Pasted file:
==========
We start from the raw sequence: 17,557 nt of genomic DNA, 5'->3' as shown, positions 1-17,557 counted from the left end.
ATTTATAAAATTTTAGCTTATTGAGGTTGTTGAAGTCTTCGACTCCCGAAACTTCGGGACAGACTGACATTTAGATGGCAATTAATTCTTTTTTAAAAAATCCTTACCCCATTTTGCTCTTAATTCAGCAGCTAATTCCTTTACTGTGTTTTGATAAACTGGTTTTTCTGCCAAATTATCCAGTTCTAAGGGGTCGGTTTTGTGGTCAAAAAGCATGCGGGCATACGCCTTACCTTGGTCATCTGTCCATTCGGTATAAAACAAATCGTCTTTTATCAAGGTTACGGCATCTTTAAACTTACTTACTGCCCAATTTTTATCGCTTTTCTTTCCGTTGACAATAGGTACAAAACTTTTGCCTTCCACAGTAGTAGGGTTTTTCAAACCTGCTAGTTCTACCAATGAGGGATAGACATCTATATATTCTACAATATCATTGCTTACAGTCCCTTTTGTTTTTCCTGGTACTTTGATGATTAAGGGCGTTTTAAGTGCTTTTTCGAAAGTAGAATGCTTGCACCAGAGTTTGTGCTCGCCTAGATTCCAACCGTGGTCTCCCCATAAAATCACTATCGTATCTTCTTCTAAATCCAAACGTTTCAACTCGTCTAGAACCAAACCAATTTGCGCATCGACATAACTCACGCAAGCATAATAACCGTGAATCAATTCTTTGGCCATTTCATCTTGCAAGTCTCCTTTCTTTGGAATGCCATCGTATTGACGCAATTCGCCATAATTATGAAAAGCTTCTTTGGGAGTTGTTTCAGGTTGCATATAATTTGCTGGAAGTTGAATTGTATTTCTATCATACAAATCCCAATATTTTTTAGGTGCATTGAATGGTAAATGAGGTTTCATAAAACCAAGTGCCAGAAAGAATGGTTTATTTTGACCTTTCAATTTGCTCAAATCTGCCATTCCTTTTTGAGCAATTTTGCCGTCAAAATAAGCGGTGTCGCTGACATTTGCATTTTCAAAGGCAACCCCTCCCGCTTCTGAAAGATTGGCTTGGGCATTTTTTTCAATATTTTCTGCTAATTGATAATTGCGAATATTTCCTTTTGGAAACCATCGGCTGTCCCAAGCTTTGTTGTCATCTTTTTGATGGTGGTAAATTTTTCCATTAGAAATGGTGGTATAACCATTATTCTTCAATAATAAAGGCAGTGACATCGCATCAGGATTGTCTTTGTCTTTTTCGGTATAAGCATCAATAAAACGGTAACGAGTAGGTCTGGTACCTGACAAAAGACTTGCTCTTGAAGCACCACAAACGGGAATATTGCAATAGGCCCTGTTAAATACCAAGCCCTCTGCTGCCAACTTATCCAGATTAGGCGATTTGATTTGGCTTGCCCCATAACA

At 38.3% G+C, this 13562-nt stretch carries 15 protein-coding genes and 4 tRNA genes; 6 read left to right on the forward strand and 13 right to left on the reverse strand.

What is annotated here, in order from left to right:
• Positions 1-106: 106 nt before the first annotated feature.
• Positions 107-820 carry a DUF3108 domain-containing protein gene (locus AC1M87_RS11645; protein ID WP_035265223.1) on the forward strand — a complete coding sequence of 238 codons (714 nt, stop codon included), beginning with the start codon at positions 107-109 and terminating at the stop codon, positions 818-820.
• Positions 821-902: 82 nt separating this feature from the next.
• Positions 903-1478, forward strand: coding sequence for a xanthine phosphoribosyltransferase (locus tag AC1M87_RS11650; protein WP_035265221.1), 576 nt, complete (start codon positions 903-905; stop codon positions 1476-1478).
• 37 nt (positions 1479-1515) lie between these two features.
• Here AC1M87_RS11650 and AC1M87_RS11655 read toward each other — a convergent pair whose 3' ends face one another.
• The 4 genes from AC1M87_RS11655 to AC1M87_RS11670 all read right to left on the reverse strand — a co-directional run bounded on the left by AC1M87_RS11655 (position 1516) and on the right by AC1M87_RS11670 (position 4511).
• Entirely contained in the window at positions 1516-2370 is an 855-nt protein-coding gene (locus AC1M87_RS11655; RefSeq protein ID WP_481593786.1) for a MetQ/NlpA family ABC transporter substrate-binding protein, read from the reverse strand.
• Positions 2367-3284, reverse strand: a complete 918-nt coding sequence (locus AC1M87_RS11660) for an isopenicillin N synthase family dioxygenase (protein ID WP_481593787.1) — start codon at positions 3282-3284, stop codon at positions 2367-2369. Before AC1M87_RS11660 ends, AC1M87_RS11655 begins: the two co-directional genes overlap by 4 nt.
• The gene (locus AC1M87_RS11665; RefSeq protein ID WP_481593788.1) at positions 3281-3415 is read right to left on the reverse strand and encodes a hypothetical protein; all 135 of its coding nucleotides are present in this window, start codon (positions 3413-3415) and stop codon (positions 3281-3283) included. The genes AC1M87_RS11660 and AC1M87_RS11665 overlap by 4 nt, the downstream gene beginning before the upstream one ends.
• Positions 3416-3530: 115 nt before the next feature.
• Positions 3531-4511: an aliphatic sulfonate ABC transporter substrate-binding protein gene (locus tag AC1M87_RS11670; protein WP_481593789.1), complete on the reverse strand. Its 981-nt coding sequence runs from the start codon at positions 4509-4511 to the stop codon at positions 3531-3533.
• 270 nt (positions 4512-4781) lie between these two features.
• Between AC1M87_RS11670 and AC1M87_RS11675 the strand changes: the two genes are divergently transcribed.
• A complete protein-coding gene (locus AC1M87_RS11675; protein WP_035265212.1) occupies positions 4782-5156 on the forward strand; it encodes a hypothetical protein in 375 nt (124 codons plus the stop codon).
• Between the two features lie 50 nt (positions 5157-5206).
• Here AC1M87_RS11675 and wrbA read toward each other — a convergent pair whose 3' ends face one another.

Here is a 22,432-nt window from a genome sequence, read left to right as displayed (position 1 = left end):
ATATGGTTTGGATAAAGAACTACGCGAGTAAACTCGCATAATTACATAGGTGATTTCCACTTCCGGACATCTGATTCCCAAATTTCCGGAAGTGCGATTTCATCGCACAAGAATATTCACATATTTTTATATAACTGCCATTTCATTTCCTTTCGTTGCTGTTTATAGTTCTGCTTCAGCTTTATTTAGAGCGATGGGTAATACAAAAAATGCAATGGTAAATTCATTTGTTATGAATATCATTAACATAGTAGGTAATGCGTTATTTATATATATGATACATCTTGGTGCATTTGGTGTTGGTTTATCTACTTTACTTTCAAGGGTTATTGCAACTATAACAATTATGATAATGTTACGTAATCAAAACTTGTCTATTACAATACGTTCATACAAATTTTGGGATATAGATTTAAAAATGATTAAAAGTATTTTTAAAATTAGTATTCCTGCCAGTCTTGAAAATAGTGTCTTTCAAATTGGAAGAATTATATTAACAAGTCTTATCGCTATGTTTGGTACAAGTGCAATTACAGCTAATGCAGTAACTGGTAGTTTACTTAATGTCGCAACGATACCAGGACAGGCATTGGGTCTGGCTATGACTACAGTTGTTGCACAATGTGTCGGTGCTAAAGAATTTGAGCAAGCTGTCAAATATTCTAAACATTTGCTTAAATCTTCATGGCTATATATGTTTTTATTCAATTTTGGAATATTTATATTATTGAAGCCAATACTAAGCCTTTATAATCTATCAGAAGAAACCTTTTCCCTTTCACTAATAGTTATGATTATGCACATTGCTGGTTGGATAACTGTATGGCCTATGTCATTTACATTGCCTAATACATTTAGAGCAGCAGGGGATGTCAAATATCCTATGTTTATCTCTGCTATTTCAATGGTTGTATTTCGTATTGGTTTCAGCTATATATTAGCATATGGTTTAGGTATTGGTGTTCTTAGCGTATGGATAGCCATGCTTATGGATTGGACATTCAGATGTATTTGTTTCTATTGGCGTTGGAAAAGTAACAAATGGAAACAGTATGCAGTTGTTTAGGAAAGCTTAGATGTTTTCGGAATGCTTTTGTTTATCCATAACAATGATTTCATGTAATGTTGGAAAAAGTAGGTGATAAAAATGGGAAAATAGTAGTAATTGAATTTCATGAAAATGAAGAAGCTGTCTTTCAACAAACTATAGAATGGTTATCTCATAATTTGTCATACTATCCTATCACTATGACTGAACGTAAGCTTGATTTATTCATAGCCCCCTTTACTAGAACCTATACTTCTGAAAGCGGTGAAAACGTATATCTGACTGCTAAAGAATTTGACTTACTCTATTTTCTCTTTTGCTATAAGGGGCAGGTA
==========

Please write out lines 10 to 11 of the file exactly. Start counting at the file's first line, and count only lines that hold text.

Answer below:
• Here AC1M87_RS11650 and AC1M87_RS11655 read toward each other — a convergent pair whose 3' ends face one another.
• The 4 genes from AC1M87_RS11655 to AC1M87_RS11670 all read right to left on the reverse strand — a co-directional run bounded on the left by AC1M87_RS11655 (position 1516) and on the right by AC1M87_RS11670 (position 4511).